House members also call for legislation, but focus on bill GOP opposes

Congress is on a two-week hiatus for district work days, but that did not stop legislators from weighing in on the federal court decision upholding the FCC's decision to deregulate internet access, including the bipartisan duo heading up a working group looking to fashion compromise net neutrality legislation. 

Senate Commerce Committee chairman Roger Wicker (R-Miss.) and Sen. Kyrsten Sinema (D-Ariz.), who together lead that working group, put out a joint statement that avoided taking sides on the decision, instead talking about finding some path forward.  

“Today’s ruling makes clear that Title II regulations are not required for maintaining an open internet," said Wicker. "It is incumbent on Congress to pass federal net neutrality standards that will protect consumers, promote broader access to the internet, and ensure internet providers treat content from all sources fairly. We need straightforward guidelines that will not change based on who occupies the White House. I look forward to continuing to work toward these goals with Senator Sinema as we seek to find common ground on this important issue.” 

"Net neutrality is critical to maintaining a vibrant internet. We need a modern, internet-specific framework that encourages the freedom and innovation that make the internet the vital tool it is today,” said Sinema. “Today's court decision makes clear Congress must pass a bipartisan, comprehensive net neutrality solution that offers certainty to consumers and providers."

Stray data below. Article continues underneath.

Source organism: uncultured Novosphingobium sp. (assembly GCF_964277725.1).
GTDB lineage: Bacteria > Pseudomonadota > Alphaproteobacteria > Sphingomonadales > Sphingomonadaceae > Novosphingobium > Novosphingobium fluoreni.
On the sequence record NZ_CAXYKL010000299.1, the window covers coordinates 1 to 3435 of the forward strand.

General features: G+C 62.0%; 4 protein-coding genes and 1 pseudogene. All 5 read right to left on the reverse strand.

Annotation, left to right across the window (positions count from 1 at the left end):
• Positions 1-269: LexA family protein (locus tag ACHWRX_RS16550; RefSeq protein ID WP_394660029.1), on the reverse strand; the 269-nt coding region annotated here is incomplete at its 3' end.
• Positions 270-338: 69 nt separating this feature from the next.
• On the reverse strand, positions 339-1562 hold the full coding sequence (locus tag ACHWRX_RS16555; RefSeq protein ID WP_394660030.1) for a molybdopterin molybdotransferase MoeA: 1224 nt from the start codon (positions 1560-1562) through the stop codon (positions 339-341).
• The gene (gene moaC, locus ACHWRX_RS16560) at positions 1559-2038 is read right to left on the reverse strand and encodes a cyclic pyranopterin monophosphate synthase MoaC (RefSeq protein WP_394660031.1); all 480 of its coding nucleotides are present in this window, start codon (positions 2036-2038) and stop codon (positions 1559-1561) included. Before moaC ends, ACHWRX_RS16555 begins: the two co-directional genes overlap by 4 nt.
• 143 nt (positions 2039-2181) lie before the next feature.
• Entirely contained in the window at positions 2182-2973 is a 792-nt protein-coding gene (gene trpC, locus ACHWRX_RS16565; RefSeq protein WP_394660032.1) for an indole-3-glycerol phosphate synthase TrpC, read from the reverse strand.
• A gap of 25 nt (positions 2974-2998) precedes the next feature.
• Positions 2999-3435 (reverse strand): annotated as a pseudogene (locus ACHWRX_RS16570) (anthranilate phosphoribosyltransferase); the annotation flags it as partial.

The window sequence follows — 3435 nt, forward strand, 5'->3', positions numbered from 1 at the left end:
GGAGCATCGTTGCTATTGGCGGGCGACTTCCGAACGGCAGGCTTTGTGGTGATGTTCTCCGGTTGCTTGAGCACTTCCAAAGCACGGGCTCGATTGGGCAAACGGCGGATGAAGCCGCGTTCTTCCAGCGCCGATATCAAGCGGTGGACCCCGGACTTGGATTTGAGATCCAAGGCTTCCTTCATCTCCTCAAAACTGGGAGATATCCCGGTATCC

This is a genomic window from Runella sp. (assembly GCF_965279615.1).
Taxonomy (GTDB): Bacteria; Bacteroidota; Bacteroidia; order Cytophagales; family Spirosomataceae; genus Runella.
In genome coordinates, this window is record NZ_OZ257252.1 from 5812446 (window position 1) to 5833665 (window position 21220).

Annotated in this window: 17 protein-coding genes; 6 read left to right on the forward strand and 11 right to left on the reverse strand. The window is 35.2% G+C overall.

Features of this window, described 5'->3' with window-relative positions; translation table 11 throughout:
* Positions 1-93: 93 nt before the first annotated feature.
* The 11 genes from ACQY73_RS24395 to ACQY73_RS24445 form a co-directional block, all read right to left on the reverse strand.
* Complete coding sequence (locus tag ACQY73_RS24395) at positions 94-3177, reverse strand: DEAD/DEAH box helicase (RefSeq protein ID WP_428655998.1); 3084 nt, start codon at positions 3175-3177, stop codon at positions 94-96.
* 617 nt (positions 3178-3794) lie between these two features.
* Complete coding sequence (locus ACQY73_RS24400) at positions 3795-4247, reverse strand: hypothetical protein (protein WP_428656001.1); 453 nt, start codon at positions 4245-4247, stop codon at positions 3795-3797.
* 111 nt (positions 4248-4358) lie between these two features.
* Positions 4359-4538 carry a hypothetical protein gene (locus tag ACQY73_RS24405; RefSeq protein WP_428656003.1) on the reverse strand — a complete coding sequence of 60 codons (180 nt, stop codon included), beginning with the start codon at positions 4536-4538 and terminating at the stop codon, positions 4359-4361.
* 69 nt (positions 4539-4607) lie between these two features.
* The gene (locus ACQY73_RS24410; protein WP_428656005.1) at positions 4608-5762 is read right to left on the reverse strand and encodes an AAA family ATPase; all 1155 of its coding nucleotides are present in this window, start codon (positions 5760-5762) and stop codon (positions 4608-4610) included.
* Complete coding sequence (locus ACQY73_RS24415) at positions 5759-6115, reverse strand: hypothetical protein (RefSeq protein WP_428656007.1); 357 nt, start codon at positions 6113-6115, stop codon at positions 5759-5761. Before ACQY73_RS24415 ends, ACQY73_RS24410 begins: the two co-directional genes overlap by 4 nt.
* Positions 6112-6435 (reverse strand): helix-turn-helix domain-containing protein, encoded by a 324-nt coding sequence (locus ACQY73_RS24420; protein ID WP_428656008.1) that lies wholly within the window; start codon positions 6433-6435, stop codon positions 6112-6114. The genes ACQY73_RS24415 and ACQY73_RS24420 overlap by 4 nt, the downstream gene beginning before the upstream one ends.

Another joint statement, this one from two Democrats on the House side, also were calling for legislation, but the House-passed Save the Internet Act that would restore the rules under Title II, a nonstarter for most Republicans.  

Related: CBO Scores Net Neutrality Bill Cost as Negligible 

“The Trump Administration’s decision to abandon net neutrality continues to harm consumers and small businesses, leaving a few large corporations in control of an essential component of modern life," said House Energy & Commerce Committee Chairman Frank Pallone (D-N.J.) and Communications Subcommittee Chairman Mike Doyle (D-Pa.). "In April, the House passed the Save the Internet Act to restore basic consumer protections online and preserve a free and open internet. This decision reiterates that the Senate needs to act quickly to pass that legislation to put Americans, not corporations, first.” 

The Congressional Budget Office has provided a succinct description of what the Save the Internet Act would do: 

"H.R. 1644 would require the Federal Communications Commission (FCC) to return to the regulatory framework for internet service providers (ISPs) that was in effect as of Jan. 19, 2017. The bill would effectively shift the oversight of ISPs from the Federal Trade Commission (FTC) and the Department of Justice (DOJ) to the FCC by re-designating mobile and fixed-broadband internet access services as telecommunications services subject to common-carrier laws under title II of the Communications Act of 1934. Thus, the FCC could take enforcement action regarding any unjust, unreasonable, or discriminatory ISP practices. 

"H.R. 1644 would repeal the Restoring Internet Freedom Order (FCC 17-166) adopted by the FCC on Dec. 14, 2017, and prohibit its re-issuance in substantially the same form. The bill would restore the Open Internet Order (FCC 15-24) adopted by the FCC on Feb. 26, 2015, and any subsequent regulations in effect on Jan. 19, 2017."  

 

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